Robert "Analog Knobs" Starling

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Good point, Robert,

 

But remember that some of the guys that pulled off those legendary shots then went into their machine shops and invented the motorized stage ;)

 

Chris

 

I personally have had enough with the unverified existence of this so called "motorized stage". The joke has gone far enough! Time for you clowns to admit the technology for such a device only exists in our dreams...and maybe in an upcoming Jim Cameron film.

 

If one was to invent something like this, it might help with all the cameras with coaxial mags we fly on a regular basis. But for now I'm happy with Lisagav to ease my pain

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While I love my manual tilt stage and can't imagine not having it, I can't help but think about the THOUSANDS UPON THOUSANDS of incredible and complex Steadicam shots that have been done in the past and over the years without a tilt stage much less a motorized tilt stage.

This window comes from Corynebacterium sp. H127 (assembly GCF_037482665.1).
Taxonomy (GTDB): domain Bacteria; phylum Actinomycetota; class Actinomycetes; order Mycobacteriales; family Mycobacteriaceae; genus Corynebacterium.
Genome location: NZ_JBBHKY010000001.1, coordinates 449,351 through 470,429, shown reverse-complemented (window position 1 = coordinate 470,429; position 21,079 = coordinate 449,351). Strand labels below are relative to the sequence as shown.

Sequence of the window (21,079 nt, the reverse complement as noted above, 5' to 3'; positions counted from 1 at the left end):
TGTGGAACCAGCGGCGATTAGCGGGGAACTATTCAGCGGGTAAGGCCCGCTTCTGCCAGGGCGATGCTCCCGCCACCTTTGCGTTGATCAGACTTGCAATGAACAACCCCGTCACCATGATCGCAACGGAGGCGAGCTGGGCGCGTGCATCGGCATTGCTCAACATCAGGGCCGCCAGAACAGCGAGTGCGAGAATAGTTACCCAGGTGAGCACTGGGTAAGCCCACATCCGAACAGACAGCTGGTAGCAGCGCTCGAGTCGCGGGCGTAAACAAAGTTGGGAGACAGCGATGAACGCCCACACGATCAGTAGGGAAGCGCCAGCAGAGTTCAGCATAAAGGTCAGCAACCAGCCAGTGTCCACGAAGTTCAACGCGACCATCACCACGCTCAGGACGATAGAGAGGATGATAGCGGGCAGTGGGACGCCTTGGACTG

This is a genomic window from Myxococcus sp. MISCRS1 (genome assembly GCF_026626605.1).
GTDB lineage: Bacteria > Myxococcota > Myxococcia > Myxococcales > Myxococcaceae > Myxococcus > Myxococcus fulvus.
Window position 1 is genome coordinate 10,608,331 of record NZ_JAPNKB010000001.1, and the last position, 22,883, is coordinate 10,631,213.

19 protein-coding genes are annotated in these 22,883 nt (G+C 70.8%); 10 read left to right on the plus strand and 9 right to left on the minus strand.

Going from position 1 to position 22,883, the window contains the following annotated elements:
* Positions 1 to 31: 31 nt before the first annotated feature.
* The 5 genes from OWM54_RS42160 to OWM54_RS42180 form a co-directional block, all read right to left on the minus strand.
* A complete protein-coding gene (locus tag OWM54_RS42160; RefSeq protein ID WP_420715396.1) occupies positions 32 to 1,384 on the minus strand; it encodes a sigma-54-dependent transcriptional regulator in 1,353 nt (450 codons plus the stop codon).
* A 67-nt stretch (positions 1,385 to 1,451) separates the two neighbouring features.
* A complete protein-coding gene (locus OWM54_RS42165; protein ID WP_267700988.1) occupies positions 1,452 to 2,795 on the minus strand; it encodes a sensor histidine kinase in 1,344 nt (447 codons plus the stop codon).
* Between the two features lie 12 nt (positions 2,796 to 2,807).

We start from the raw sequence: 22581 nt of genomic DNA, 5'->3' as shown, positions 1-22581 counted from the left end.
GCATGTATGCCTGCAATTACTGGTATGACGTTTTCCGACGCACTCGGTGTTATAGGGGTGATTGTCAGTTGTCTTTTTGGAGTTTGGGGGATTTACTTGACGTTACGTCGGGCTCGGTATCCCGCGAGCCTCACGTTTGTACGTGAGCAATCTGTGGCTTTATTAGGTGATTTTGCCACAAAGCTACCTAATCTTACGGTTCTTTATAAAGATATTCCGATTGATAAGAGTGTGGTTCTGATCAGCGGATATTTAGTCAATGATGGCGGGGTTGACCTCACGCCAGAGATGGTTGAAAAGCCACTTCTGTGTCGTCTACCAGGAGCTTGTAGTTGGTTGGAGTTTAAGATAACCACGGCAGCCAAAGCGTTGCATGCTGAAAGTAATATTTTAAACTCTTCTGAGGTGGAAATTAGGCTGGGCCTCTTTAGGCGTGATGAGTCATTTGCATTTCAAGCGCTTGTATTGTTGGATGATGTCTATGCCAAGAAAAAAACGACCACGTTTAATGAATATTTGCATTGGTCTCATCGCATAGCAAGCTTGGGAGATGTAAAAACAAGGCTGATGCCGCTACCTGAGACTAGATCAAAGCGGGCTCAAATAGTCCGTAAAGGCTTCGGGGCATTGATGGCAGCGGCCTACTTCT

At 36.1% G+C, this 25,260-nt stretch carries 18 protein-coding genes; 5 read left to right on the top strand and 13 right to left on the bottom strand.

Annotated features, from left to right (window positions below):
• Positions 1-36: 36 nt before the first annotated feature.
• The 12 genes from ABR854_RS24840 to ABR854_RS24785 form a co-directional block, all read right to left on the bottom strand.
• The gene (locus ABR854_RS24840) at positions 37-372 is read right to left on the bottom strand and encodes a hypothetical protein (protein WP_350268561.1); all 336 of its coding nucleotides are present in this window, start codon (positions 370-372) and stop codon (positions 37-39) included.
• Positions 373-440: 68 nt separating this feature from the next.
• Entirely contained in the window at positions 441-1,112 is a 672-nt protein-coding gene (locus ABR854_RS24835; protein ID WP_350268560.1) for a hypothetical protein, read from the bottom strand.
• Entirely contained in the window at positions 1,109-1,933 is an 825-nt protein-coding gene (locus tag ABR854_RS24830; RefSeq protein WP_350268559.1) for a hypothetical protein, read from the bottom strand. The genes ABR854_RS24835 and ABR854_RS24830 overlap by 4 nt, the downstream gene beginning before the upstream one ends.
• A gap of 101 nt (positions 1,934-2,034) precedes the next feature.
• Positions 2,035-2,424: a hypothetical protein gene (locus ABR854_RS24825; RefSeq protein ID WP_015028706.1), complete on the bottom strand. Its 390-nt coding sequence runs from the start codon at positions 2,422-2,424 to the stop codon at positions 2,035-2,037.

I'm not poo-pooing the motorized option at all but for me it falls into the "maybe nice to have" option instead of a "must have".

 

We as operators are fortunate today to have a ton of options and gear at our disposal, the more I listen to stories of the past and all the legendary shots people did with tiny monitors, temperamental / exploding gear etc., I realize we're lucky to have off-the-shelf rigs that pretty much come out of the box ready to work.

 

Robert "Analog Knobs" Starling

 

I can't live without a Tilt Stage after 1 week of shooting with an Ultra2 demo. For the type of stuff I'm doing, it solves so much of the horizon roll on slow, delicate arcs. When I can take all of my concentration off of that one aspect of the shot, I can start paying more attention to the finer details..